How Does Music Help Boost Brain Activity?
Music offers a variety of benefits for individuals with Alzheimer’s disease and other forms of dementia, research has found. For instance, music can help reduce agitation, depression and anxiety, and it can lower stress levels.
Why is music such a powerful tool for individuals with Alzheimer’s? Researchers believe that interacting with music — whether singing or listening to favorite tunes — has such an impact because the disease often spares key brain functions connected to musical memory. In addition, music may boost mental performance and memory in individuals with dementia.
Music also can reduce anxiety among caregivers. If you have a loved one with dementia, you may find that music helps you connect and communicate more effectively.
At New Pond Village, we believe music plays a key role in enhancing quality of life for residents with memory impairment. What are some of the ways music boosts brain activity, and how do we incorporate music into daily life in New Pond Village memory care?
Even when Alzheimer’s and other types of dementia have eroded communication and other abilities, musical appreciation and aptitude often remain. As a result, music can provide an effective way to connect with individuals with dementia, including in advanced cases.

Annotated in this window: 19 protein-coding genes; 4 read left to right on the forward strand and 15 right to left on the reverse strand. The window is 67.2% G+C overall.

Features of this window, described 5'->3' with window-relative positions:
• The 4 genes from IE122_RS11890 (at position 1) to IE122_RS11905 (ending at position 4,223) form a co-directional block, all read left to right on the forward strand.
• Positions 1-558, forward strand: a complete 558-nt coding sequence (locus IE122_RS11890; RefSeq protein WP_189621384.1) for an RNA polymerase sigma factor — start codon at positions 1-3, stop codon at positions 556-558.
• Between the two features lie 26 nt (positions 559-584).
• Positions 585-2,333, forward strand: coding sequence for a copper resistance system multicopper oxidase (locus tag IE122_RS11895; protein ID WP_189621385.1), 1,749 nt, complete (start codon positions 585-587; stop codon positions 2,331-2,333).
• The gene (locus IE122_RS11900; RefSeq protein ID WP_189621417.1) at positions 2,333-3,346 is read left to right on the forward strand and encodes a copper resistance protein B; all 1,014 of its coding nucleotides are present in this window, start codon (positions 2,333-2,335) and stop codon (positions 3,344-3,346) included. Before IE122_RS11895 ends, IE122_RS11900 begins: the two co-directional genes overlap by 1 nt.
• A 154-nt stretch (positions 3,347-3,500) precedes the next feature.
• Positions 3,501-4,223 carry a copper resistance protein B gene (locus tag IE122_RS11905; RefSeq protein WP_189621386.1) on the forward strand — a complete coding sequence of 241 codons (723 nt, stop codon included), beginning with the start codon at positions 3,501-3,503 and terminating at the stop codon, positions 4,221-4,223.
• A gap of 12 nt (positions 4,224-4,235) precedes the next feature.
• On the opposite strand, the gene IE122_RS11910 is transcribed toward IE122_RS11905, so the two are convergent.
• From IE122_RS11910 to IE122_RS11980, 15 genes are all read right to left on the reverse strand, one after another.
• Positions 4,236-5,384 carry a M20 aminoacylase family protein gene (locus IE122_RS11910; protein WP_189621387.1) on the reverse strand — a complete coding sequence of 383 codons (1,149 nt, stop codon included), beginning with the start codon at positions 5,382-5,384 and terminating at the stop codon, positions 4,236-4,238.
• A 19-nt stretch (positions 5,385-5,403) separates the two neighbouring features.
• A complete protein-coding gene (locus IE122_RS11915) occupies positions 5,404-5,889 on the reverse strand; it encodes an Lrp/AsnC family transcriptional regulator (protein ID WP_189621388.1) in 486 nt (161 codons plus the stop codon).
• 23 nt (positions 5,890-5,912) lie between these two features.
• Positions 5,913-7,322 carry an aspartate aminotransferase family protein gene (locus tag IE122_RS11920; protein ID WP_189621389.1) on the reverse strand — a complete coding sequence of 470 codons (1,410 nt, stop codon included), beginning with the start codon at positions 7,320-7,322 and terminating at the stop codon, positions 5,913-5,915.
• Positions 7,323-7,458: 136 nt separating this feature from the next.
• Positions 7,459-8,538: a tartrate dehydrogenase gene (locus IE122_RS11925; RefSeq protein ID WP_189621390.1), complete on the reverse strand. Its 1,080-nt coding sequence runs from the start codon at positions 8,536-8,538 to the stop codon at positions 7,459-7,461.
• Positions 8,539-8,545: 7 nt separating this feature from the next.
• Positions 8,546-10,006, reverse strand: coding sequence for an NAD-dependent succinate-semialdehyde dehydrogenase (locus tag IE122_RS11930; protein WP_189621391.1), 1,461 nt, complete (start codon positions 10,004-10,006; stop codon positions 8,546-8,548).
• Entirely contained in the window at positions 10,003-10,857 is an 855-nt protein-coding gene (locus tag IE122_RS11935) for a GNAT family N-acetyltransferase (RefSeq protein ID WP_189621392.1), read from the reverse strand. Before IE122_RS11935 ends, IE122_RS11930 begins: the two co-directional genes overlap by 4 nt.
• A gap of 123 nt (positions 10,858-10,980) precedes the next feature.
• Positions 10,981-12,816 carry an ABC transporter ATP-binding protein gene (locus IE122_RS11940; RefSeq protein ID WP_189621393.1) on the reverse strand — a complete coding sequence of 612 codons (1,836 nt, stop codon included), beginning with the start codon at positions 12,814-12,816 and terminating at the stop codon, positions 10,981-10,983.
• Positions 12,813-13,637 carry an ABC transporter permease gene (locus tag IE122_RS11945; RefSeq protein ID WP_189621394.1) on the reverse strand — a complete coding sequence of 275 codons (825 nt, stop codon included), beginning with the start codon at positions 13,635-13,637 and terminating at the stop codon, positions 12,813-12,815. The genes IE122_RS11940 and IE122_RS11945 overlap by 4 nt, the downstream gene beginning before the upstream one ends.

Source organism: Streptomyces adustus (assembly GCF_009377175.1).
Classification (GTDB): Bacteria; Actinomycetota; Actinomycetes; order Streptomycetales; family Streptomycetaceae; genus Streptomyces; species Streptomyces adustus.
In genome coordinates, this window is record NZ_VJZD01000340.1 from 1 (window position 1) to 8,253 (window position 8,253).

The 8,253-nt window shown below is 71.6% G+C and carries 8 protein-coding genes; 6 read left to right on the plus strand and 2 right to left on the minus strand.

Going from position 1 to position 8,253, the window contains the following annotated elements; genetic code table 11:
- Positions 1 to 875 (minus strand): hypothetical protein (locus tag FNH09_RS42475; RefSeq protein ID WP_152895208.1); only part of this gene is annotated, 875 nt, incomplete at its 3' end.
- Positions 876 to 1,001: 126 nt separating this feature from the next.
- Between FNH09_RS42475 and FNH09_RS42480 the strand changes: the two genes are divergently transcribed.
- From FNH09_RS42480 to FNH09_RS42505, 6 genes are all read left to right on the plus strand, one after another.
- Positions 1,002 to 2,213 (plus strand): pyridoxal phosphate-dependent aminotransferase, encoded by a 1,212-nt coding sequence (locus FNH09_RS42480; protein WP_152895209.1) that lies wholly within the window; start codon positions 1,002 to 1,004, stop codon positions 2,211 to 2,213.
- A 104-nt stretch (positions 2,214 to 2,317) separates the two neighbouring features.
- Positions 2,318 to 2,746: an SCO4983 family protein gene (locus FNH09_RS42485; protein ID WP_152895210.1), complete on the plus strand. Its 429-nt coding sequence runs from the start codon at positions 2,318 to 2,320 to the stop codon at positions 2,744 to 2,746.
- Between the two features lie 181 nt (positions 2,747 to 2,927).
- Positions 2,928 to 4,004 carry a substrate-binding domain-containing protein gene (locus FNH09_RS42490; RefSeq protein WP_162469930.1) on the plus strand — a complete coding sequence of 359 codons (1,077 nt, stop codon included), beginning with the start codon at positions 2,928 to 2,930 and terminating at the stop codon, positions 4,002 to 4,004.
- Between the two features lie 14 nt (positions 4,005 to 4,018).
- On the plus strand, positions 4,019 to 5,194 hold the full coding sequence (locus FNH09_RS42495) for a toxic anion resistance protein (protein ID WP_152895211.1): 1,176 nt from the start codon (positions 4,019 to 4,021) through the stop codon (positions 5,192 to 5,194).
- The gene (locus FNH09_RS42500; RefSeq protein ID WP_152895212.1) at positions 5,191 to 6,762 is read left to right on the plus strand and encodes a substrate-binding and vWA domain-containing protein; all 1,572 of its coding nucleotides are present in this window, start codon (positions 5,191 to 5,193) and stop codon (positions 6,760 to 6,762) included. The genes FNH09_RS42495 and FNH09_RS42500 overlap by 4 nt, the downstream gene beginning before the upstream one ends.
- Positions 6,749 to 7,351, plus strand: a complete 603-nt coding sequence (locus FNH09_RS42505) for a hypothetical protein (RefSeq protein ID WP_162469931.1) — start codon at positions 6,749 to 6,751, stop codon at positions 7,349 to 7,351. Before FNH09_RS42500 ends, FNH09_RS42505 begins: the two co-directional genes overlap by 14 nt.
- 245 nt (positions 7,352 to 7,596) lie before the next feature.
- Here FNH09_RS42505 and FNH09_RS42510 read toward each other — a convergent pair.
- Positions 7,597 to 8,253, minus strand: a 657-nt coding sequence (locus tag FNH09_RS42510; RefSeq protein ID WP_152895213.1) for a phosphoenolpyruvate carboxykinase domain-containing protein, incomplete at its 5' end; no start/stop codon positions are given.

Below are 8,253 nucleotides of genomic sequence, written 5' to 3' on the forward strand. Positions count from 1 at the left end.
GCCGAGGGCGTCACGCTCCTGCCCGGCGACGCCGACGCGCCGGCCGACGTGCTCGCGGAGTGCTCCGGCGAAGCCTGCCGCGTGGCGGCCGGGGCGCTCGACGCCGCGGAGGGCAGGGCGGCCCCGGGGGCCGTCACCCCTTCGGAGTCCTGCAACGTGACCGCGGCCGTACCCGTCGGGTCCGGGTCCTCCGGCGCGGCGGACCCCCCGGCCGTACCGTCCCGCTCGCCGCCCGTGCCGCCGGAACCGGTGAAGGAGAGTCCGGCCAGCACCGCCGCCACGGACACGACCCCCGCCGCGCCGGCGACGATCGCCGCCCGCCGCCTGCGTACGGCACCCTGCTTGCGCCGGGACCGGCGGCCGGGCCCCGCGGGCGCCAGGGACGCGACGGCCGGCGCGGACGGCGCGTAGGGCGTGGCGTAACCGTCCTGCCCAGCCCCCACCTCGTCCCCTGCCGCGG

Neurologists note that music can bring back memories and feelings about past events, which helps individuals recall details and can help improve cognitive skills over time.
Research has found that music can help manage stress, agitation and negative moods. It can also help coordination in individuals with deterioration of movement. Because music requires a low level of cognitive functioning, even individuals with severe impairment can participate and benefit.
Connecting and sharing
As it helps individuals with dementia recall pleasant memories and feelings, music also can encourage physical and emotional closeness. Music activates major portions of the brain, with listening to music affecting activity in the right side and singing impacting the left.
You may find that a loved one in the later stage of dementia will dance and becomes more affectionate in the presence of music. Expressions of affection, such as hugging, can make your family member feel more secure, which can encourage the recall of more memories.
Making music a part of daily life
At New Pond Village, we make music part of every day with residents in our memory care neighborhood. By taking steps to identify appropriate music — including music that is familiar, encourages movement and creates a positive mood — we use music as a tool to stimulate memory and personal connections.